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Yes, the serial numbers match and there is a mark that looks like a lightning bolt.

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2 hours ago, BWM said:

Yes, the serial numbers match and there is a mark that looks like a lightning bolt.

Oh dear,  looks like Vodemort has hexed your engine :wacko:

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I've put my finger against the coupling as it's running and the noise stops...

i was hoping the coupling was worn....

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1 hour ago, jimbob01 said:

I've put my finger against the coupling as it's running and the noise stops...

i was hoping the coupling was worn....

The coupling on mine was shot when we acquired it, should be fairly obvious if you check for movement of the fibre disc with the engine off.

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Thanks bwm...

im still not sure it's simple enough for me to tackle though .....

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It is, in fact, dead easy. The hardest part is probably accessing the bolts - which are Whitworth of course. Chances are the hardest one is missing

Put a mark across the two metal parts of the coupling, slacken or remove the fuel pipes, take out the bolts, slide the pump back. You'll probably find the pump shaft rotates  a bit until the cam followers hold the camshaft still.

Take out the old coupling, put in the new one.

Turn the engine by hand using the flywheel (and decompressors) until your marks line up and then put it all back together. If you took the pipes off, bleed the pump

You can only put this back together right, or half a revolution out - and if you mark the coupling you won't get it half a revolution out

Richard

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Posted (edited) · Report post

1 hour ago, RLWP said:

Half a pump revolution out maybe, but that is a whole flywheel revolution.  The spill timing can then look correct  to those who fail to double check what the valves are doing. DAMHILTTHW!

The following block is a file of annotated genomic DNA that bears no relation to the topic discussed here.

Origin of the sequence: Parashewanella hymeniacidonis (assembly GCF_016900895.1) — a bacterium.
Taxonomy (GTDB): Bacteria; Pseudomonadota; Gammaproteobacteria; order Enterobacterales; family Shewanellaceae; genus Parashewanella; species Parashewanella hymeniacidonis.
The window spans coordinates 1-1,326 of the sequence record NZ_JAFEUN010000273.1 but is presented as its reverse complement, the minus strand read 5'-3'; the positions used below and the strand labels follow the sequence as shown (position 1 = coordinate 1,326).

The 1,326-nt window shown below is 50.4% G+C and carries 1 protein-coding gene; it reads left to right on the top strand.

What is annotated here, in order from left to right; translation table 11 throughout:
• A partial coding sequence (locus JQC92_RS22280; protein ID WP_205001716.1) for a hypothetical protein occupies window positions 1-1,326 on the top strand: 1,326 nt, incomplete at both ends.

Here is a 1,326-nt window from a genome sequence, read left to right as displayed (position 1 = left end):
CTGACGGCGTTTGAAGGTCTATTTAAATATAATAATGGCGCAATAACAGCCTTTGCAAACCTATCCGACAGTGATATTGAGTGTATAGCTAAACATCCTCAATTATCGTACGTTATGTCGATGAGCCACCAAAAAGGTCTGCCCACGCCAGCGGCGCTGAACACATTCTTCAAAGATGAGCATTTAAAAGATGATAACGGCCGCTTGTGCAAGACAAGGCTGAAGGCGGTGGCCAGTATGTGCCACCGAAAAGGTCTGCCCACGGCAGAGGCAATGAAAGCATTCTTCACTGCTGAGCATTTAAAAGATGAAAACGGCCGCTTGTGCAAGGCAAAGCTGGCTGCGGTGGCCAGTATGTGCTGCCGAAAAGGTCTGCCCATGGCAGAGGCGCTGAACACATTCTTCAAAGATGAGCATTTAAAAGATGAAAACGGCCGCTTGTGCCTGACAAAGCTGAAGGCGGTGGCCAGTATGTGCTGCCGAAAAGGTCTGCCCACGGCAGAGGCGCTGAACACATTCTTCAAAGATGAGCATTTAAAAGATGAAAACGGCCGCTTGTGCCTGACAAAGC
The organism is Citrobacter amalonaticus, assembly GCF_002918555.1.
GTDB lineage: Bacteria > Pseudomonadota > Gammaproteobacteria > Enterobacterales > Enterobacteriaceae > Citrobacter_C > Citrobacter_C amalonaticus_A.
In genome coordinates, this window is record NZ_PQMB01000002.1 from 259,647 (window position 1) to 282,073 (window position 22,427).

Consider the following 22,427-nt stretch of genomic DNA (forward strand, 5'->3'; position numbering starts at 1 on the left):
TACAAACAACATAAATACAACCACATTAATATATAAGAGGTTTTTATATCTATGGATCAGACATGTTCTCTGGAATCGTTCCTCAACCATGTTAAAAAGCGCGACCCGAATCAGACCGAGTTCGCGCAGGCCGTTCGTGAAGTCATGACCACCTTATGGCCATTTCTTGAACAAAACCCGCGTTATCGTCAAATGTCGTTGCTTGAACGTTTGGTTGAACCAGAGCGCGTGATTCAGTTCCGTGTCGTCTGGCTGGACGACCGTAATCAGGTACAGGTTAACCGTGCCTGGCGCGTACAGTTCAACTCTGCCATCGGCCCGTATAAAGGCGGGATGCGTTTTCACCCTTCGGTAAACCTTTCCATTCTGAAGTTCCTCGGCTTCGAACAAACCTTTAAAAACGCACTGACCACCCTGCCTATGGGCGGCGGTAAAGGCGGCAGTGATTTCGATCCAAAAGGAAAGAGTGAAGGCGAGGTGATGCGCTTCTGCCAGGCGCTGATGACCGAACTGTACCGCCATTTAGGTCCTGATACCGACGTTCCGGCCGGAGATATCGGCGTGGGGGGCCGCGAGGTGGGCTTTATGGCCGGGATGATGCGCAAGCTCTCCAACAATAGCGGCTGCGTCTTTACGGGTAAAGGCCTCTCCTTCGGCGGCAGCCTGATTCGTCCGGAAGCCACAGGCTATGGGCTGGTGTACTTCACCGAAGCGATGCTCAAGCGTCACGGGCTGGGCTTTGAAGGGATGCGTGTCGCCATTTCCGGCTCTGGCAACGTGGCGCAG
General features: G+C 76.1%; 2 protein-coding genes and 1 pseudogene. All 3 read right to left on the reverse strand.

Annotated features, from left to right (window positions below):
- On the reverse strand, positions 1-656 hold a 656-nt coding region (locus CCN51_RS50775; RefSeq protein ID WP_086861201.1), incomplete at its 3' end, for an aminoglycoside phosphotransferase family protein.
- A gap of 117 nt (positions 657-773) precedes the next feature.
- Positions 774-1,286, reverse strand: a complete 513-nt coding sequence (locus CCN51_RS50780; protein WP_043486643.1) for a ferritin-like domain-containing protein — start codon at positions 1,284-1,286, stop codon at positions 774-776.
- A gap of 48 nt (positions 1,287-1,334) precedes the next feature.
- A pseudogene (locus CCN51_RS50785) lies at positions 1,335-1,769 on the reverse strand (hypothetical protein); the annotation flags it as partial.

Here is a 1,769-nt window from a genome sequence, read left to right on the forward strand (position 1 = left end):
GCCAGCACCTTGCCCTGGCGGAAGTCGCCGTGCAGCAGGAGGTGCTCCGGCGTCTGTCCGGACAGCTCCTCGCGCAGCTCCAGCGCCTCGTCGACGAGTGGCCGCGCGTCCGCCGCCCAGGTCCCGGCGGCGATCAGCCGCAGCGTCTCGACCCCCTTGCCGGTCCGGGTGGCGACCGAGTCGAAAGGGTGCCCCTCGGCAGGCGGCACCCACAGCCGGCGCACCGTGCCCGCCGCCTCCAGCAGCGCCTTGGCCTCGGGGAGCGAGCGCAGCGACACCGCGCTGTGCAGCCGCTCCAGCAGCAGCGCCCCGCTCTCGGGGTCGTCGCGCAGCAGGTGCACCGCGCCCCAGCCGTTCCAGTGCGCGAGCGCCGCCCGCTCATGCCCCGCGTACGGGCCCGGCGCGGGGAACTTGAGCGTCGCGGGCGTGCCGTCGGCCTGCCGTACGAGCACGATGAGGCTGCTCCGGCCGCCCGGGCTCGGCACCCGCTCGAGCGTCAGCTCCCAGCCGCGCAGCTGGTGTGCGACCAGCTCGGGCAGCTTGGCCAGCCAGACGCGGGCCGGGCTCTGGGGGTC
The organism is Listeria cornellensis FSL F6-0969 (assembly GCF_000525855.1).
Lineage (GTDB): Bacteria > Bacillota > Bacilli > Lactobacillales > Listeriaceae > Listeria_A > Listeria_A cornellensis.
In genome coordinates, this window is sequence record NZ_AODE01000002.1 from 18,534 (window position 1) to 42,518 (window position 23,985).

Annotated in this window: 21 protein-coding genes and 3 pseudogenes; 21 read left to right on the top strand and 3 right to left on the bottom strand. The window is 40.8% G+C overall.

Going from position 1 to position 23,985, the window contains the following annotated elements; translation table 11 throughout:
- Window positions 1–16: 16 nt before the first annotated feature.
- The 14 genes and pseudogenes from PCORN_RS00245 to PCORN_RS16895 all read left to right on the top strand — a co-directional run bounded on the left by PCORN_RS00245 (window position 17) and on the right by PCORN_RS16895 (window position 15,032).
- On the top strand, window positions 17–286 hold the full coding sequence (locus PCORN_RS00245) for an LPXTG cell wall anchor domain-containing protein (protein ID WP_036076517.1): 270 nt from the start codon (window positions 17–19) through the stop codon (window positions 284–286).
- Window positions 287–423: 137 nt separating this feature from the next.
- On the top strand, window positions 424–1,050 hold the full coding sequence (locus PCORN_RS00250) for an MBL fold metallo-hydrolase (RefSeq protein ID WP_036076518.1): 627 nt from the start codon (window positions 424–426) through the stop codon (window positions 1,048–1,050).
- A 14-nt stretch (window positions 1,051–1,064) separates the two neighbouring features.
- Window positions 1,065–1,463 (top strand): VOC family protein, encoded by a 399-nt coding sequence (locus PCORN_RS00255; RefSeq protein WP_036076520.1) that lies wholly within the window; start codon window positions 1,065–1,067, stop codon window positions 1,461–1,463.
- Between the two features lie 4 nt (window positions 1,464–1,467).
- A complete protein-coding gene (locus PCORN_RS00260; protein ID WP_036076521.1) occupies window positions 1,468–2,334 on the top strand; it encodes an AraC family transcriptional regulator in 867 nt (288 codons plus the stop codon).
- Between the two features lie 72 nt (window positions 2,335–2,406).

N

Richard did not say the above. I did

 

N

Edited by BEngo
Strange quote result.
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Thanks for that Richard... very clear, that shall be my next wet weather inside job . Jim

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I tried taking the pump off the JP2 in the tug because the coupling is worn- there are a few types and so I wanted to measure it.

Annoyingly, it is held on with studs and nuts, rather than bolts. So the nuts can be removed and all the pipes disconnected, but with the studs in place the pump can't be lifted vertically to be removed.

 

The space available is very small, for a stud remover. Access to one end is limited because of the flywheel and the body of the engine.

 

Maybe the put-two-nuts-on trick to remove the studs? Might even replace them with bolts afterwards......

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On Monday, March 20, 2017 at 21:28, FadeToScarlet said:

I tried taking the pump off the JP2 in the tug because the coupling is worn- there are a few types and so I wanted to measure it.

Annoyingly, it is held on with studs and nuts, rather than bolts. So the nuts can be removed and all the pipes disconnected, but with the studs in place the pump can't be lifted vertically to be removed.

 

The space available is very small, for a stud remover. Access to one end is limited because of the flywheel and the body of the engine.

 

Maybe the put-two-nuts-on trick to remove the studs? Might even replace them with bolts afterwards......

I'm guessing that you have undone the two nuts holding the pump bracket on rather than the four underneath the pump, I reckon it is probably easier to remove the pump this way. If you are changing the coupling you should be able to do so by just moving the pump to the right without needing to lift it out. One thing I discovered when doing the above recently was that the pump doesn't necessarily end up in exactly the same position when refitted, leading to the coupling being out of true. I ended up having to use a small amount of leverage to keep the pump in line whilst tightening up.

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      Hello, I would like to ask if anyone out there knows the correct procedure for changing the coupling on the fuel pump of a jp3 ?
      Mine makes a clatter and I read it was common they wear here